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HAS BABCOCK DEAL BEEN AFFECTED BY THE ‘BROWN EFFECT’?

04 May 06. A week is a long time min politics and last week, as we reported in BATTLESPACE UPDATE Vol.8 ISSUE 17, 26 April 2006, THE CALM BEFORE THE STORM – MORE MoD CUTS. The combination of a falling Stock Market, bad news for Labour and the Type 45 delays/cuts appear to have put off the BAE/VT bid for Babcock. The Times said today that if the team decided against the bid on the May 18th deadline then the shares would drop below 300p. In another move, we report in this issue that VT has decided to move into the Land Systems business with the purchase of the Lex Defence Business (See: VT Group Lex acquisition). Lex has a considerable portfolio of support businesses and is well placed to wins election for the MAN Support Vehicle Training contract.

If the Conservatives win the next Election then it is likely that not only will Rosyth lose its biggest supporter but it is more likely that they will cancel CVF. It is also likely that the Stock Market froth at Babcock in spite of yesterday’s figures could take the price well down to a level where BAE/VT could wait. Buying a non-quoted company such as LEX could be followed by BAE buying Devonport from Halliburton prior to the dismemberment of the Group. Not only does DML present good value it has considerable assets such as Appledore, Frazer-Nash and a considerable software capability as we will show in next month’s issue. DML has considerable expertise as does Babcock in ship repair business but DML has a longer track record and is in the heartland of Conservative constituencies.

The FT reported that Babcock International bolstered its defences ahead of a possible takeover offer with the announcement of a 25 per cent rise in under-lying pre-tax profit. Sales rose by 15 per cent to £836m (£729m) in the year to March 31 following the strong performance of its defence services business, which accounts for about a third of turnover. Analysts said the robust order book may force BAE Systems and VT Group to raise the offer price of any joint bid. The Takeover Panel has given BAE and VT a May 18 “put up or shut up” deadline to make an offer, which would be a means to restructure the UK shipbuilding business. The possible bid could see VT buy Babcock’s services business while BAE would pick up its naval shipbuilding and support interests.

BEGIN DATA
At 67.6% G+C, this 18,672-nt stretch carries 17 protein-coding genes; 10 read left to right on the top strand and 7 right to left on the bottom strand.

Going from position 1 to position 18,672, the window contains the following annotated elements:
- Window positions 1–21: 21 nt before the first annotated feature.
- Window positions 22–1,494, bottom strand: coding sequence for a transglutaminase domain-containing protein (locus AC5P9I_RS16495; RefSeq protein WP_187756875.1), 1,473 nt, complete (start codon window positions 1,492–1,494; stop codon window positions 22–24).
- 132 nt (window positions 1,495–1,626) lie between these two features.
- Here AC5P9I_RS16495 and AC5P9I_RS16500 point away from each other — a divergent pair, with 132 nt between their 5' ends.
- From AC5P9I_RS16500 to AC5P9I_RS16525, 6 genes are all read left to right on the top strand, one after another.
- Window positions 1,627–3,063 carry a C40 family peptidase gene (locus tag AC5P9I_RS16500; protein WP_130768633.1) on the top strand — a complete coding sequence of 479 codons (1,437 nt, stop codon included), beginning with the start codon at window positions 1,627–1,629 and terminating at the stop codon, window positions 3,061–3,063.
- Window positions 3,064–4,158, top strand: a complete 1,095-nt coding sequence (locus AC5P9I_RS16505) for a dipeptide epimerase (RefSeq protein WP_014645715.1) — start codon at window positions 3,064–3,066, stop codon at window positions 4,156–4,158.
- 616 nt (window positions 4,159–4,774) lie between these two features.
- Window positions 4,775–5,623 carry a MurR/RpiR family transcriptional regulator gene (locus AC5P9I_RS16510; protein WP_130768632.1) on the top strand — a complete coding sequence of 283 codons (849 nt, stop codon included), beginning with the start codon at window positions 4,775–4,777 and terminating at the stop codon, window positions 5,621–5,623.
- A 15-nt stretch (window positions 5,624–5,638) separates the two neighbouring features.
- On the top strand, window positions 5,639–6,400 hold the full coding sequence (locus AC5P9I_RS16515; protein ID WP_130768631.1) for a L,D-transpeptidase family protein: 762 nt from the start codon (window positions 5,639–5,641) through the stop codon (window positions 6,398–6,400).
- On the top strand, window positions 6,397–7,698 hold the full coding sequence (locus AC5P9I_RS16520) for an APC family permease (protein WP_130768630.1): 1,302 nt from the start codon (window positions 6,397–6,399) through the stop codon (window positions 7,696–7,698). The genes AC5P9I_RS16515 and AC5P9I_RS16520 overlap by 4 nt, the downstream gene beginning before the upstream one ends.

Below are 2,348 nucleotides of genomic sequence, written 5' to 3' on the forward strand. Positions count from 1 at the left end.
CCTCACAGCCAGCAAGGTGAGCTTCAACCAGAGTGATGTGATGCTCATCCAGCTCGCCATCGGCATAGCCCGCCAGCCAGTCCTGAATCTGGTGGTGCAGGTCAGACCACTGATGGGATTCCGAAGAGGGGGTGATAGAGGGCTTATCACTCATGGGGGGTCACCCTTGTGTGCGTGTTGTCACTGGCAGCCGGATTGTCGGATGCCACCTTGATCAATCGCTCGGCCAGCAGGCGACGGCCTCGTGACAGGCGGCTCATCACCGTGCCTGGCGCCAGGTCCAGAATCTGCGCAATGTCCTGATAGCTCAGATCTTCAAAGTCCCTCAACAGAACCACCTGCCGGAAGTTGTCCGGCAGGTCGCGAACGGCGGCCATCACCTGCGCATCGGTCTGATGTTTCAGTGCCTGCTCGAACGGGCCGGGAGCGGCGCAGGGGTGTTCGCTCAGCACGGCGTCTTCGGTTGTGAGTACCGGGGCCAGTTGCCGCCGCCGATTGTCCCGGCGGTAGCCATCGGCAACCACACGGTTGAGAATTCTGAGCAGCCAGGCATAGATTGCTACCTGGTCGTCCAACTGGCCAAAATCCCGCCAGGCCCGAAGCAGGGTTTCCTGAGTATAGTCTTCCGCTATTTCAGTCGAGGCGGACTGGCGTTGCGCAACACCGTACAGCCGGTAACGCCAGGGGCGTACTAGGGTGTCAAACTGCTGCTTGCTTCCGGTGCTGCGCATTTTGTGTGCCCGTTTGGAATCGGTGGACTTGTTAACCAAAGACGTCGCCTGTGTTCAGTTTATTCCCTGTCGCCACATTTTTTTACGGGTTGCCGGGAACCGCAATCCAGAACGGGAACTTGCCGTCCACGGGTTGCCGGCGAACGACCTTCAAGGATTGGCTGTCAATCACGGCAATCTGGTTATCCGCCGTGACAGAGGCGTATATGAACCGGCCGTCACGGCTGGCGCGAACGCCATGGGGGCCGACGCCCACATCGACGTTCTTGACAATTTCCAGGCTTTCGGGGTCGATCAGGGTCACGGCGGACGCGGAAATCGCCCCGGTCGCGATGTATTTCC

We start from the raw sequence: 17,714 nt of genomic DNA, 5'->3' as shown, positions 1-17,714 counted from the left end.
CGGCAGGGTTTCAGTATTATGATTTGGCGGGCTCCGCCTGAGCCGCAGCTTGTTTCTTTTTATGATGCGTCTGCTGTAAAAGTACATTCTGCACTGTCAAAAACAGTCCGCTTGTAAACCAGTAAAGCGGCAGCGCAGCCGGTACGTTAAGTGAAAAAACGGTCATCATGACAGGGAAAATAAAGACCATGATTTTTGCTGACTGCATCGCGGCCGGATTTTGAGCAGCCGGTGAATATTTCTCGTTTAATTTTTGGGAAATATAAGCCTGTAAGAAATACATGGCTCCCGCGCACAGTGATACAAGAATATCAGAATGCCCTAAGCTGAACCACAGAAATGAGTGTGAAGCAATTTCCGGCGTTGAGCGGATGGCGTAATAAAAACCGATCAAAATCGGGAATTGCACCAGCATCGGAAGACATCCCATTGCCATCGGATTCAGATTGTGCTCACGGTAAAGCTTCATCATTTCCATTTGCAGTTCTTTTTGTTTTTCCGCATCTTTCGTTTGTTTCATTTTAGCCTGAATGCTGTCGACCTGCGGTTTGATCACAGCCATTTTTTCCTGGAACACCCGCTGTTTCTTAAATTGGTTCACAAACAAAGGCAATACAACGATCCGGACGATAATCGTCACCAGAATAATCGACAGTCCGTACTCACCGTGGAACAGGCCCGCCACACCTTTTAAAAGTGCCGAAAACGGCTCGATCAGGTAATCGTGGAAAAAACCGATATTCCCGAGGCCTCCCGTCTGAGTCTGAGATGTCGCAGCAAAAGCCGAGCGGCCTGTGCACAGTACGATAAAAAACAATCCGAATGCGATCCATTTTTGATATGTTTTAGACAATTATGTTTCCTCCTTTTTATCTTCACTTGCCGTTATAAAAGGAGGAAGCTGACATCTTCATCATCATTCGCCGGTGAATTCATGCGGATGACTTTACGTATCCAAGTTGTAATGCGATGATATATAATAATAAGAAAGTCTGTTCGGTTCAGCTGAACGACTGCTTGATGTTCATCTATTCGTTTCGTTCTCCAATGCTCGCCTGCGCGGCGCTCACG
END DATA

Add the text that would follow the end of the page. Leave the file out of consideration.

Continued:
Babcock shareholders have indicated that they would consider an offer of about £750m – between 350p and 360p a share – but managers are believed to be keen to keep the company independent.

“The visibility of revenue resulting from an order book totalling £2.3bn gives us further confidence in both the short and medium term,” said Peter Rogers, chief executive, adding that the “independent group” is seeking to make acquisitions.

Babcock’s pre-tax profit increased from £29.5m to £41.3m. Earnings per share from continuing operations rose to 16.06p (11.2p). It proposed a final dividend for the year of 4.25p (2.65p).

BAE Systems said that no decision had been made about a possible joint bid by it and VT Group for Babcock International as a means of restructuring the UK shipbuilding sector.

We still see CSC as a bid target for BAE and the news announced last week that CSC had renewed its IT Services Contract With BAE Systems for the Third Time may prove to be a marker.

On May 2nd, Computer Sciences Corporation (NYSE: CSC – News) announced that, in accordance with the downselect negotiations previously announced on Dec. 20, 2005, it has signed a next generation information technology (IT) outsourcing services agreement with BAE Systems. The new contract replaces the existing agreement that would otherwise expire in October 2006. The five-year contract is valued at approximately $1.9 billion.

Under the new agreement, CSC will continue to manage a full range of IT operations for a number of BAE Systems businesses, from mainframe and midrange computers, servers and desktops, to local and wide area networking, Internet services, help desk, app

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